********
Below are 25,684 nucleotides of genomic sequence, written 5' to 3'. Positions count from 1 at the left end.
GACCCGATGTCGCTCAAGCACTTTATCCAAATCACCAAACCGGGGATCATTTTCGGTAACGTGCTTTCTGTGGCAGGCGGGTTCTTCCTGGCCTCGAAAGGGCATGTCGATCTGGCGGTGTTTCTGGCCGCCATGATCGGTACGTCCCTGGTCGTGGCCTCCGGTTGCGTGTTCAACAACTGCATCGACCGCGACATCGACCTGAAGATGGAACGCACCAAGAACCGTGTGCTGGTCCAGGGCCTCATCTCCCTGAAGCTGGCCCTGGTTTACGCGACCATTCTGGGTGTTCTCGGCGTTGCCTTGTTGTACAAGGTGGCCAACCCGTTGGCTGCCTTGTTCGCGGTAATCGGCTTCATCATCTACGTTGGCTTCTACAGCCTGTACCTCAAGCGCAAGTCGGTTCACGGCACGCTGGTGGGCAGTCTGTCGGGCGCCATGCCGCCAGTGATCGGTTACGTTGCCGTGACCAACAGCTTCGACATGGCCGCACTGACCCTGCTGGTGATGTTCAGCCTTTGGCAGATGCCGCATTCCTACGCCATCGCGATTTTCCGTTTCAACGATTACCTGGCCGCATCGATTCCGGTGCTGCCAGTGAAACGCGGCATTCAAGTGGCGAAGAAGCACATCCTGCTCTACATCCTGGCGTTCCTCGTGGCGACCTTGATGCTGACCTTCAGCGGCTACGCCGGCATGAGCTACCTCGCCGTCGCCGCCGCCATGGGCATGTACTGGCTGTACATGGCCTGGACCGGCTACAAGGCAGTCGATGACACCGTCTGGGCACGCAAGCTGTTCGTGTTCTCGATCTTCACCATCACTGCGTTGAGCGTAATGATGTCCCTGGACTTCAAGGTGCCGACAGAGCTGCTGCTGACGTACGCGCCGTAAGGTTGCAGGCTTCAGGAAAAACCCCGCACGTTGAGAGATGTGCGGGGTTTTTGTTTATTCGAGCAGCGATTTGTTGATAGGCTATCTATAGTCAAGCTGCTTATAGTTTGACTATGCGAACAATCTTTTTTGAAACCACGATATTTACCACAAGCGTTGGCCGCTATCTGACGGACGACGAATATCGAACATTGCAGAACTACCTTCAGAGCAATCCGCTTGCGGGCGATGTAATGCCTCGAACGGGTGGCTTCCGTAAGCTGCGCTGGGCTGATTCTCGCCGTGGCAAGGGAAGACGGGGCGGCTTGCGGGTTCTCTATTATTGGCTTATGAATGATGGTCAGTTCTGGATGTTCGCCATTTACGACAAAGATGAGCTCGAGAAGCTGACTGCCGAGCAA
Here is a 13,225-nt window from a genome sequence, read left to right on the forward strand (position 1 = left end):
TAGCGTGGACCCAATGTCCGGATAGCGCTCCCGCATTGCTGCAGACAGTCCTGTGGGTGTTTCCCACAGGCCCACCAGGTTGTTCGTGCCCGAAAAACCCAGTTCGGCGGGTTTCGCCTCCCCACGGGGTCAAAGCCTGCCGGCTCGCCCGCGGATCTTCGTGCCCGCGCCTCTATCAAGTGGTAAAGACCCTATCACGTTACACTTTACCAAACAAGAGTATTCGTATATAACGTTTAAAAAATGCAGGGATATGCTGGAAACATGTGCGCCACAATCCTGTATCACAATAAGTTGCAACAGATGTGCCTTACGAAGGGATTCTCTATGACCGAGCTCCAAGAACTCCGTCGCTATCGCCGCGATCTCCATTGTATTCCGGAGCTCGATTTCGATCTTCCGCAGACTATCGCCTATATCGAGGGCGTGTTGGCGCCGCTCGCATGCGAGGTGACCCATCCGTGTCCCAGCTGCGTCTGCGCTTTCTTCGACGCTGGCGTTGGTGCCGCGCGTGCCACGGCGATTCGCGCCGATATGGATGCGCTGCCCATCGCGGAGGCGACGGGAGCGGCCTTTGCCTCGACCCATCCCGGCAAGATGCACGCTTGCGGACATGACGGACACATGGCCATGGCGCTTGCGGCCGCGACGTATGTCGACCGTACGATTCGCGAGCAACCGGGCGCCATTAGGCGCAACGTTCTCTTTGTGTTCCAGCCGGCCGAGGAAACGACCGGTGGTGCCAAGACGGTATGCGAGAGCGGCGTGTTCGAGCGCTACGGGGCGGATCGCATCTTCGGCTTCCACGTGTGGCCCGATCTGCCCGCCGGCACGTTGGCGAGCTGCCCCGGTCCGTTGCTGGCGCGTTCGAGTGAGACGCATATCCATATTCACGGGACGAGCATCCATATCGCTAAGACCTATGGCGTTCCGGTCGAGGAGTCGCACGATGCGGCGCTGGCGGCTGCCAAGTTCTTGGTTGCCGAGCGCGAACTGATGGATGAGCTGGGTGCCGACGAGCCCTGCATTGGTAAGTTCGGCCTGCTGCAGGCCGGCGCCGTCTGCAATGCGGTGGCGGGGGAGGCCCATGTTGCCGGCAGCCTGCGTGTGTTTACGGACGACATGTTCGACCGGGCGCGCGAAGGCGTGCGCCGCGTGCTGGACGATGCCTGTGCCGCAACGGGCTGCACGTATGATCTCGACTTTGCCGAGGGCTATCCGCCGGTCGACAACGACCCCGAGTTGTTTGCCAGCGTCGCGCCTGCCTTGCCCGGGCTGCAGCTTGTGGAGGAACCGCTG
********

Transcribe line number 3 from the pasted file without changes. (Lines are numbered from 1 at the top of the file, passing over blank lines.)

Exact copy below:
Here is a 13,225-nt window from a genome sequence, read left to right on the forward strand (position 1 = left end):